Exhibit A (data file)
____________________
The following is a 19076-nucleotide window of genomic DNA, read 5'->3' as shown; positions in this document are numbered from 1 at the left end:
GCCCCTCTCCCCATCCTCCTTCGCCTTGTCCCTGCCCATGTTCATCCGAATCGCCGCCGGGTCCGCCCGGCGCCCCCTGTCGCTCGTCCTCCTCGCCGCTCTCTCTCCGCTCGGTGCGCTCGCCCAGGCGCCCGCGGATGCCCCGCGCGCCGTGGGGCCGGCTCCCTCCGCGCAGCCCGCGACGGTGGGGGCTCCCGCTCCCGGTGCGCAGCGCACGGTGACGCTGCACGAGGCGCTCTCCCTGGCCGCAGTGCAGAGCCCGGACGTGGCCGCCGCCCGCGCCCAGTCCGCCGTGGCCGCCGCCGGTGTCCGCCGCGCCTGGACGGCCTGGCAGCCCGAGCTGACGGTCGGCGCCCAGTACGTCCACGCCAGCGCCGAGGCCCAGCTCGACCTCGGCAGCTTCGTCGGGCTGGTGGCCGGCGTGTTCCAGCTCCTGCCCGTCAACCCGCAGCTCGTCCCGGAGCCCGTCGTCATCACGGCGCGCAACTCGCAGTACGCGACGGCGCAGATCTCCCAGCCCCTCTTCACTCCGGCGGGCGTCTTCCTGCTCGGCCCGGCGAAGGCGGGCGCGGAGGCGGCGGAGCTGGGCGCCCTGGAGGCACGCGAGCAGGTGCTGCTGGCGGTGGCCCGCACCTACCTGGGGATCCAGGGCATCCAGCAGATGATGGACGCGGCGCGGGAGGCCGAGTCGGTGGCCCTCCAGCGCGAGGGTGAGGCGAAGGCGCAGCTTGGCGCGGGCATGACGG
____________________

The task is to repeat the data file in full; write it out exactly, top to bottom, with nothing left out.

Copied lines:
The following is a 19076-nucleotide window of genomic DNA, read 5'->3' as shown; positions in this document are numbered from 1 at the left end:
GCCCCTCTCCCCATCCTCCTTCGCCTTGTCCCTGCCCATGTTCATCCGAATCGCCGCCGGGTCCGCCCGGCGCCCCCTGTCGCTCGTCCTCCTCGCCGCTCTCTCTCCGCTCGGTGCGCTCGCCCAGGCGCCCGCGGATGCCCCGCGCGCCGTGGGGCCGGCTCCCTCCGCGCAGCCCGCGACGGTGGGGGCTCCCGCTCCCGGTGCGCAGCGCACGGTGACGCTGCACGAGGCGCTCTCCCTGGCCGCAGTGCAGAGCCCGGACGTGGCCGCCGCCCGCGCCCAGTCCGCCGTGGCCGCCGCCGGTGTCCGCCGCGCCTGGACGGCCTGGCAGCCCGAGCTGACGGTCGGCGCCCAGTACGTCCACGCCAGCGCCGAGGCCCAGCTCGACCTCGGCAGCTTCGTCGGGCTGGTGGCCGGCGTGTTCCAGCTCCTGCCCGTCAACCCGCAGCTCGTCCCGGAGCCCGTCGTCATCACGGCGCGCAACTCGCAGTACGCGACGGCGCAGATCTCCCAGCCCCTCTTCACTCCGGCGGGCGTCTTCCTGCTCGGCCCGGCGAAGGCGGGCGCGGAGGCGGCGGAGCTGGGCGCCCTGGAGGCACGCGAGCAGGTGCTGCTGGCGGTGGCCCGCACCTACCTGGGGATCCAGGGCATCCAGCAGATGATGGACGCGGCGCGGGAGGCCGAGTCGGTGGCCCTCCAGCGCGAGGGTGAGGCGAAGGCGCAGCTTGGCGCGGGCATGACGG